The key to Iraq, however, lies in Basra — Iraq’s richest province — and the easiest province to quickly reap the fruits of investment. These projects include investment in the outdated Basra petrochemical plant, which would lessen some of that region’s reliance on Iranian products. Furthermore, “Saudis have also eyed the scrub along the border, which the kingdom wants to turn into fertile fields by tapping underground aquifers. Iraqi officials hope it will finance railroads and reopen the pipeline that, until 1990, shuttled Iraq’s oil to the Red Sea.”(15) As long as Riyadh is financing these crucial projects, Iraq sees no problem in a “friendship”.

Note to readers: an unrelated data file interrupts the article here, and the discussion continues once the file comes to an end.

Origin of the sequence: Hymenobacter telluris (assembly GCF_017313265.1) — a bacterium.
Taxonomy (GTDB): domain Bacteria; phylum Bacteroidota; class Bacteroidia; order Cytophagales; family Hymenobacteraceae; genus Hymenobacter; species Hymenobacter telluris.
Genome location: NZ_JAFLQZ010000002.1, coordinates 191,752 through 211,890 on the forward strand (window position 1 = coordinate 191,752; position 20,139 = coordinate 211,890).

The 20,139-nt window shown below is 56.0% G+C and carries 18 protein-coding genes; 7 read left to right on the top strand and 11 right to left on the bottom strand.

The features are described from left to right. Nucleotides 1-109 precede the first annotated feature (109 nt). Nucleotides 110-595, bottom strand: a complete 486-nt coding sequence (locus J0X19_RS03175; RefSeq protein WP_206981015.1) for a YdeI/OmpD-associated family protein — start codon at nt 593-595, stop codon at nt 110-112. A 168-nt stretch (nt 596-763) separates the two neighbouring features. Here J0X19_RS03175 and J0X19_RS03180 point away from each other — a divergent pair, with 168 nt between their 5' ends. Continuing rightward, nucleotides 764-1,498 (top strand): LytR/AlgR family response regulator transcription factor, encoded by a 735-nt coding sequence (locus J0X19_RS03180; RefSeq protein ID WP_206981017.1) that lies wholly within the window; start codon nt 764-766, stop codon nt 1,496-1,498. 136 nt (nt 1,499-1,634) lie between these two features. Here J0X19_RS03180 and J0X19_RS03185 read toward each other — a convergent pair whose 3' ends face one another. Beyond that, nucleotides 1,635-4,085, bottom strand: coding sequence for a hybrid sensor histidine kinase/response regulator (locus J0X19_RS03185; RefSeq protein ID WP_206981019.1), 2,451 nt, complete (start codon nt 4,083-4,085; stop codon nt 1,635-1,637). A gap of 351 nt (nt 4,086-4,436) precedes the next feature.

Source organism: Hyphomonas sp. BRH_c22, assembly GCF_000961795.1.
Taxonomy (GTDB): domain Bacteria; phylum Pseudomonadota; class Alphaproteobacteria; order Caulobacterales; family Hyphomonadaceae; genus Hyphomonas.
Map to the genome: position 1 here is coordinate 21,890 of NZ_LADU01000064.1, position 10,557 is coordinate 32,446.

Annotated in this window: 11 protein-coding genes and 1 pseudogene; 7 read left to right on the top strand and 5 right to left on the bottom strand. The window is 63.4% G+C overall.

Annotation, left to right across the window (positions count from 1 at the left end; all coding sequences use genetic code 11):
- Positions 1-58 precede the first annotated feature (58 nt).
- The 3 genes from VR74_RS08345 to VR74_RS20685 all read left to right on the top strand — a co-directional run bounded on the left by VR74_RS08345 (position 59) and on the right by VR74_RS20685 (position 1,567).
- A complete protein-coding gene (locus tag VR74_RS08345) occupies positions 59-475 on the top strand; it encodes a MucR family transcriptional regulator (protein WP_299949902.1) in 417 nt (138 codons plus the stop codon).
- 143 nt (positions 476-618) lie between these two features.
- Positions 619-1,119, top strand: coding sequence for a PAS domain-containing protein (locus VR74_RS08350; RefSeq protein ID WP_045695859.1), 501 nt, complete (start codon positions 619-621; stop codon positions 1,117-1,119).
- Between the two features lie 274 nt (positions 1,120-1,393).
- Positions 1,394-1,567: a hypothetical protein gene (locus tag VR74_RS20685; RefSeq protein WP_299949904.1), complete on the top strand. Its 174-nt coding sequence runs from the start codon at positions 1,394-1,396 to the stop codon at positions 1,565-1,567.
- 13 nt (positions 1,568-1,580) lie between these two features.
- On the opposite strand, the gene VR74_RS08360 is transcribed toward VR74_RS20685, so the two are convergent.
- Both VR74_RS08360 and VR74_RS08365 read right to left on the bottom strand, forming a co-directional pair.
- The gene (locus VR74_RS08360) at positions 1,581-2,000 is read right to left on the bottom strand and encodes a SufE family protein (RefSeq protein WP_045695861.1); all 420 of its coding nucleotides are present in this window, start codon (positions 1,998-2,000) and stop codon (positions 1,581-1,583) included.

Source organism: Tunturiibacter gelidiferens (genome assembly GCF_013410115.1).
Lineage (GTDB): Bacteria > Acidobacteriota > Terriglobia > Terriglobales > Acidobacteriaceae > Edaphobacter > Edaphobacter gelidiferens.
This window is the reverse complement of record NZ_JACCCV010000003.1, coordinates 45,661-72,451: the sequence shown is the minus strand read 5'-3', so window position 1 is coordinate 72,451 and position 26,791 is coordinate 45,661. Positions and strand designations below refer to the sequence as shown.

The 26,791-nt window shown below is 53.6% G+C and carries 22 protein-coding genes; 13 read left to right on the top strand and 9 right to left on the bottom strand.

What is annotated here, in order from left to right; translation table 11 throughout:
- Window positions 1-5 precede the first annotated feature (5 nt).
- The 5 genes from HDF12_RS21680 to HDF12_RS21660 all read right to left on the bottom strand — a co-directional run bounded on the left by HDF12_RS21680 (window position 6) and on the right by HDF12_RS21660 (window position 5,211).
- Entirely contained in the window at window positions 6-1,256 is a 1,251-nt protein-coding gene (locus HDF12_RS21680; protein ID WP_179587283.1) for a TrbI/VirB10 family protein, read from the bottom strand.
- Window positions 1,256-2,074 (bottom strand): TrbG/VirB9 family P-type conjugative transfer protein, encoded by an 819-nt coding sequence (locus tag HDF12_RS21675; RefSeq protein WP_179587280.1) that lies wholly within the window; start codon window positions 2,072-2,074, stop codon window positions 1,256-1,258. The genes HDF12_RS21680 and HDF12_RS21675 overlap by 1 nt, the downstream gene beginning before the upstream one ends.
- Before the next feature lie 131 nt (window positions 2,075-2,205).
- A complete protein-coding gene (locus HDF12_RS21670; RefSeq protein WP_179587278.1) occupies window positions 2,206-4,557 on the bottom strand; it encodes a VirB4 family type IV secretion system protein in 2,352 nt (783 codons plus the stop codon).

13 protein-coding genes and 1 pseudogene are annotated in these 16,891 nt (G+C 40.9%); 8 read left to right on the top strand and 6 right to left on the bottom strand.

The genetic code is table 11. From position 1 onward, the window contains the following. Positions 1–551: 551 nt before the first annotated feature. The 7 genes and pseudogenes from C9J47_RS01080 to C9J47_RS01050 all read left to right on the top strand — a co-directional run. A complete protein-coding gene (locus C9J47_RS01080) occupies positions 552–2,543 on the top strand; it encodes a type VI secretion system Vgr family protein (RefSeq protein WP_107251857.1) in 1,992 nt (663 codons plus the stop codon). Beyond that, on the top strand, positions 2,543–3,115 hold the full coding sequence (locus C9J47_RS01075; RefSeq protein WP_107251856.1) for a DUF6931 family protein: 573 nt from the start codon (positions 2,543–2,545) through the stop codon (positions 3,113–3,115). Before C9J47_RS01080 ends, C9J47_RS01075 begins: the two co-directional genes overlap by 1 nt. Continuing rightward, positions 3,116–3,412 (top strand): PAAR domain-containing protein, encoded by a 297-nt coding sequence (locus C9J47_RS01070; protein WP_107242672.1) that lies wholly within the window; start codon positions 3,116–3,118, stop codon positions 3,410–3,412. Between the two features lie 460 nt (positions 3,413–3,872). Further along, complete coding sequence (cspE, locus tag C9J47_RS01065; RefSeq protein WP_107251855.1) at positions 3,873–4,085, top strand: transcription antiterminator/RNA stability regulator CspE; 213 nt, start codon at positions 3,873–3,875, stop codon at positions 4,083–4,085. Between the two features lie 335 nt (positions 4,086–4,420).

While Iran wants to keep its solid influence over its Shi’ite neighbor, Saudi Arabia is making active diplomatic and business moves in order to regain influence over Iraq. With two major regional powers are trying to seduce it and give what it takes to have Iraq under their sphere of influence, it’s time for Iraq to play smart, and benefit from this situation in order to rebuild itself politically, economically and socially.
By Timothy Motte
President and Founder, AfterThought Group